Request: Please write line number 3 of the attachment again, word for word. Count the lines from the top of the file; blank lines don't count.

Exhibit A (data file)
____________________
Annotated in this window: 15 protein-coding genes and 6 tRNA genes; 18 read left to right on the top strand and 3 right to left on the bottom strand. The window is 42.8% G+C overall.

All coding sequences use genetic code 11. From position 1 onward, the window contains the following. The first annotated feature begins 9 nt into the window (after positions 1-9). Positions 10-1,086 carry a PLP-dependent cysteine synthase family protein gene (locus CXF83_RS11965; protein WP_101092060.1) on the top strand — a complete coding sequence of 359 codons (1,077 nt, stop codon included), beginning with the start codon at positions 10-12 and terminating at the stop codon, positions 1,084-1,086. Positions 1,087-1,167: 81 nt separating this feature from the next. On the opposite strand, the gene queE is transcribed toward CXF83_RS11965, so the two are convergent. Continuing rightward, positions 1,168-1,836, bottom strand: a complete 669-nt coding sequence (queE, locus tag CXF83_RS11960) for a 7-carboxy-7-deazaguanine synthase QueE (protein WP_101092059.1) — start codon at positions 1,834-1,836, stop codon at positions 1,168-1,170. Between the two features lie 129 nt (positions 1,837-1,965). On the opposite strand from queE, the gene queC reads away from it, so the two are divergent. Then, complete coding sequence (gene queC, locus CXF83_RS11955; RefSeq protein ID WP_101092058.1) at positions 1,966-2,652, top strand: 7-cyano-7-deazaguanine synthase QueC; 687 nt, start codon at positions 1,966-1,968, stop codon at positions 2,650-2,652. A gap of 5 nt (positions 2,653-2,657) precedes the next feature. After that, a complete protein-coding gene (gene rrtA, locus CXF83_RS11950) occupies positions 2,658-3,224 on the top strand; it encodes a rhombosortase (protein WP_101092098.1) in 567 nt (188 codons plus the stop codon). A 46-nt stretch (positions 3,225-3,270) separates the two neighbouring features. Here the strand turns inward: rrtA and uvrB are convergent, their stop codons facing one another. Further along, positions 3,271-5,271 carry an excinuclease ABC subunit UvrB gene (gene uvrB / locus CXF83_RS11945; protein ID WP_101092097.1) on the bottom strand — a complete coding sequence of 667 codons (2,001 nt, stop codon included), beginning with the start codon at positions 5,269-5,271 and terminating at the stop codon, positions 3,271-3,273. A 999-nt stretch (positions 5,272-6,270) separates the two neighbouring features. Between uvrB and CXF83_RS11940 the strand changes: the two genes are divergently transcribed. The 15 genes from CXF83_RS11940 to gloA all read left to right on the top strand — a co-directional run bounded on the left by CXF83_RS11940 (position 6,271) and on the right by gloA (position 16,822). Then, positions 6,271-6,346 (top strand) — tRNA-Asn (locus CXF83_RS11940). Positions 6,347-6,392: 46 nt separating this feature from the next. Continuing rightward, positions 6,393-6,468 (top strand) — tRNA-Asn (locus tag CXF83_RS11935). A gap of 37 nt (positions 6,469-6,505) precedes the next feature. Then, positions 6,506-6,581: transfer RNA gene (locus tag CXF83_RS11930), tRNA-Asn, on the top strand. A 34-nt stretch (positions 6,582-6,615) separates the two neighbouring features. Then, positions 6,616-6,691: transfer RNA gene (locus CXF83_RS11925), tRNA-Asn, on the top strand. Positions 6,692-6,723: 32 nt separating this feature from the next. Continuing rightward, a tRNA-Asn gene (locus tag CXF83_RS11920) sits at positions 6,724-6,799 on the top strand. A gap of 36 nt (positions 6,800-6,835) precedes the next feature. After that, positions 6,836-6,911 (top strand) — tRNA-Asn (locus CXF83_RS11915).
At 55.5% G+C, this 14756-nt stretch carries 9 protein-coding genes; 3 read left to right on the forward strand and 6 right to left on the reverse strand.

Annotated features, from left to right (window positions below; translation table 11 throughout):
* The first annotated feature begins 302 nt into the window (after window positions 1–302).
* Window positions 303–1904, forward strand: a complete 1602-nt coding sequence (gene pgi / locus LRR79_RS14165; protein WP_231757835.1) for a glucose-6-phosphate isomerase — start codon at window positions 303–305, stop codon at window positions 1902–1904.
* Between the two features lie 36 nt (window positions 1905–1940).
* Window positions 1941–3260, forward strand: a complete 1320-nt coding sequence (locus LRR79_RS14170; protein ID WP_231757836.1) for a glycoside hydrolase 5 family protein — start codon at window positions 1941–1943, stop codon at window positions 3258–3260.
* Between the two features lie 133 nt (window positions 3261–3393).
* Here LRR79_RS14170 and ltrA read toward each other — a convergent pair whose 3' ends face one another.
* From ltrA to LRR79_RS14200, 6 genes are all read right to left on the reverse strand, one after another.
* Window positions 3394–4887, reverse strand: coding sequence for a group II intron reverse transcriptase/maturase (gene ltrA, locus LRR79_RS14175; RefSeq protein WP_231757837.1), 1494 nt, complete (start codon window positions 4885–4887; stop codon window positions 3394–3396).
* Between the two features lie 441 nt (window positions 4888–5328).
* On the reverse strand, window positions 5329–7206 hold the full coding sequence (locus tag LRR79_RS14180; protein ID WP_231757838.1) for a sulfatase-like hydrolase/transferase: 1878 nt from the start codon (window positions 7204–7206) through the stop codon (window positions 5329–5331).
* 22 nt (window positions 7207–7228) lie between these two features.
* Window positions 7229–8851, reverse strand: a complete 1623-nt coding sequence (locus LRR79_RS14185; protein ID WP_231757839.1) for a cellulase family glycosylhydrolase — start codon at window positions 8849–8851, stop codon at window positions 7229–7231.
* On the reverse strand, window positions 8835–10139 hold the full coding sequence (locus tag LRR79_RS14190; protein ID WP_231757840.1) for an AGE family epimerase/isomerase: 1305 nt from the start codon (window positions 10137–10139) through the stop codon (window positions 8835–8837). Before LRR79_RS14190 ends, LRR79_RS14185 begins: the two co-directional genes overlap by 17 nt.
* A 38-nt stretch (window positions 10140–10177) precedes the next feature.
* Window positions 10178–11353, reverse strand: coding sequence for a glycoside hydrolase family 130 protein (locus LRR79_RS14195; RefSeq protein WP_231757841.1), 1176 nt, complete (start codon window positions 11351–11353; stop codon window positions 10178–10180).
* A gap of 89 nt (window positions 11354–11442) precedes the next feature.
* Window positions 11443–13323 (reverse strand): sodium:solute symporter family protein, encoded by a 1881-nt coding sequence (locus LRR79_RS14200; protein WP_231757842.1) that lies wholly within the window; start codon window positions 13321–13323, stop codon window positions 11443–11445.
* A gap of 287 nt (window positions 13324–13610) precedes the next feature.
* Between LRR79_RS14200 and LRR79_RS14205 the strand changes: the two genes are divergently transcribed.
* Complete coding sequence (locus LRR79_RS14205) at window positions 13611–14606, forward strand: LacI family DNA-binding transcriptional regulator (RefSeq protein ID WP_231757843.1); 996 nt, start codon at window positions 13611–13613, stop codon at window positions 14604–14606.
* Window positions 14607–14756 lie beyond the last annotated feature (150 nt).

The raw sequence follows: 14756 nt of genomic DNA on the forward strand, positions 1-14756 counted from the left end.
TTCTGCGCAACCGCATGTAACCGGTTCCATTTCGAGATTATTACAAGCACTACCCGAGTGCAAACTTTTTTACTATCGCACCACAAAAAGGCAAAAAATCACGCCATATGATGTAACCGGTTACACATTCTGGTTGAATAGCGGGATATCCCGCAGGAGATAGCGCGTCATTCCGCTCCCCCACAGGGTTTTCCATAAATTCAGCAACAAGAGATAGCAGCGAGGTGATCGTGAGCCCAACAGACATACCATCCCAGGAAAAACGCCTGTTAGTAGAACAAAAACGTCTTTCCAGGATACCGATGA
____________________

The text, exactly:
At 55.5% G+C, this 14756-nt stretch carries 9 protein-coding genes; 3 read left to right on the forward strand and 6 right to left on the reverse strand.